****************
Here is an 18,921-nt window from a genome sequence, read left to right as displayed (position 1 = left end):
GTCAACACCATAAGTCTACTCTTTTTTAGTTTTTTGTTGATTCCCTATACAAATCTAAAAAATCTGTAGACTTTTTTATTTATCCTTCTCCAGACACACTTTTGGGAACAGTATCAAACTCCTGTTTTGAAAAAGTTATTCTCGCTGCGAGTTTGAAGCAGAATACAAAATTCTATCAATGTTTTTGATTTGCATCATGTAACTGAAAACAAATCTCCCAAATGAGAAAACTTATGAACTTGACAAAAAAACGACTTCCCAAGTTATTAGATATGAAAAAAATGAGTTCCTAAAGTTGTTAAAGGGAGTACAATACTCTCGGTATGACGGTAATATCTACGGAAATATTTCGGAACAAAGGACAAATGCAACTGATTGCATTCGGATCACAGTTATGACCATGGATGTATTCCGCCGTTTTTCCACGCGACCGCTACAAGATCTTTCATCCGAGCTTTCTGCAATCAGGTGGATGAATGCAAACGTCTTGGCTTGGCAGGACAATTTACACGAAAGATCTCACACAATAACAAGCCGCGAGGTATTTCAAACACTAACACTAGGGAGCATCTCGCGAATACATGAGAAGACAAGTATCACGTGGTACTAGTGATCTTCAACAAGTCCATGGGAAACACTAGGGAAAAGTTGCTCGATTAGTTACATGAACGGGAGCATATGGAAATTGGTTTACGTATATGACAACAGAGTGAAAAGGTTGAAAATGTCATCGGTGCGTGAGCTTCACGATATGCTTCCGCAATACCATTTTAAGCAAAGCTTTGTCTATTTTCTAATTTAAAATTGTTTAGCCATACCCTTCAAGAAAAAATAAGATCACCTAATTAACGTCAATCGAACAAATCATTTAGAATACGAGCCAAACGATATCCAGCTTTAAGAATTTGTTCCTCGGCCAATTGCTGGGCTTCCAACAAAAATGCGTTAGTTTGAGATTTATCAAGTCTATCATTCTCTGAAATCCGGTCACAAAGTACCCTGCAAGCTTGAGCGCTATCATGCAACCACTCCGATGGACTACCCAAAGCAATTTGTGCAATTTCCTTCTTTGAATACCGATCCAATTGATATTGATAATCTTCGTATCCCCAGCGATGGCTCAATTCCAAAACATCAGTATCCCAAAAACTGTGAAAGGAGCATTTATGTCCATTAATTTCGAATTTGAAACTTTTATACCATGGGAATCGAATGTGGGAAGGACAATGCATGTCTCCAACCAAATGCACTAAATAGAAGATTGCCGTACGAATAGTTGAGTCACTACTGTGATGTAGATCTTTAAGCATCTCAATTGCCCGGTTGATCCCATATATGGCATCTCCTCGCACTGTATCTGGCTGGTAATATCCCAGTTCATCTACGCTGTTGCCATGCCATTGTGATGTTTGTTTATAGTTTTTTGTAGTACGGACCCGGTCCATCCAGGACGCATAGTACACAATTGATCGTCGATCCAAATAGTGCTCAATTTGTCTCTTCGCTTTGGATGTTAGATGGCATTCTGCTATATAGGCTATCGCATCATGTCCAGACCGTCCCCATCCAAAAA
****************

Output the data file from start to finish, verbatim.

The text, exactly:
Here is an 18,921-nt window from a genome sequence, read left to right as displayed (position 1 = left end):
GTCAACACCATAAGTCTACTCTTTTTTAGTTTTTTGTTGATTCCCTATACAAATCTAAAAAATCTGTAGACTTTTTTATTTATCCTTCTCCAGACACACTTTTGGGAACAGTATCAAACTCCTGTTTTGAAAAAGTTATTCTCGCTGCGAGTTTGAAGCAGAATACAAAATTCTATCAATGTTTTTGATTTGCATCATGTAACTGAAAACAAATCTCCCAAATGAGAAAACTTATGAACTTGACAAAAAAACGACTTCCCAAGTTATTAGATATGAAAAAAATGAGTTCCTAAAGTTGTTAAAGGGAGTACAATACTCTCGGTATGACGGTAATATCTACGGAAATATTTCGGAACAAAGGACAAATGCAACTGATTGCATTCGGATCACAGTTATGACCATGGATGTATTCCGCCGTTTTTCCACGCGACCGCTACAAGATCTTTCATCCGAGCTTTCTGCAATCAGGTGGATGAATGCAAACGTCTTGGCTTGGCAGGACAATTTACACGAAAGATCTCACACAATAACAAGCCGCGAGGTATTTCAAACACTAACACTAGGGAGCATCTCGCGAATACATGAGAAGACAAGTATCACGTGGTACTAGTGATCTTCAACAAGTCCATGGGAAACACTAGGGAAAAGTTGCTCGATTAGTTACATGAACGGGAGCATATGGAAATTGGTTTACGTATATGACAACAGAGTGAAAAGGTTGAAAATGTCATCGGTGCGTGAGCTTCACGATATGCTTCCGCAATACCATTTTAAGCAAAGCTTTGTCTATTTTCTAATTTAAAATTGTTTAGCCATACCCTTCAAGAAAAAATAAGATCACCTAATTAACGTCAATCGAACAAATCATTTAGAATACGAGCCAAACGATATCCAGCTTTAAGAATTTGTTCCTCGGCCAATTGCTGGGCTTCCAACAAAAATGCGTTAGTTTGAGATTTATCAAGTCTATCATTCTCTGAAATCCGGTCACAAAGTACCCTGCAAGCTTGAGCGCTATCATGCAACCACTCCGATGGACTACCCAAAGCAATTTGTGCAATTTCCTTCTTTGAATACCGATCCAATTGATATTGATAATCTTCGTATCCCCAGCGATGGCTCAATTCCAAAACATCAGTATCCCAAAAACTGTGAAAGGAGCATTTATGTCCATTAATTTCGAATTTGAAACTTTTATACCATGGGAATCGAATGTGGGAAGGACAATGCATGTCTCCAACCAAATGCACTAAATAGAAGATTGCCGTACGAATAGTTGAGTCACTACTGTGATGTAGATCTTTAAGCATCTCAATTGCCCGGTTGATCCCATATATGGCATCTCCTCGCACTGTATCTGGCTGGTAATATCCCAGTTCATCTACGCTGTTGCCATGCCATTGTGATGTTTGTTTATAGTTTTTTGTAGTACGGACCCGGTCCATCCAGGACGCATAGTACACAATTGATCGTCGATCCAAATAGTGCTCAATTTGTCTCTTCGCTTTGGATGTTAGATGGCATTCTGCTATATAGGCTATCGCATCATGTCCAGACCGTCCCCATCCAAAAA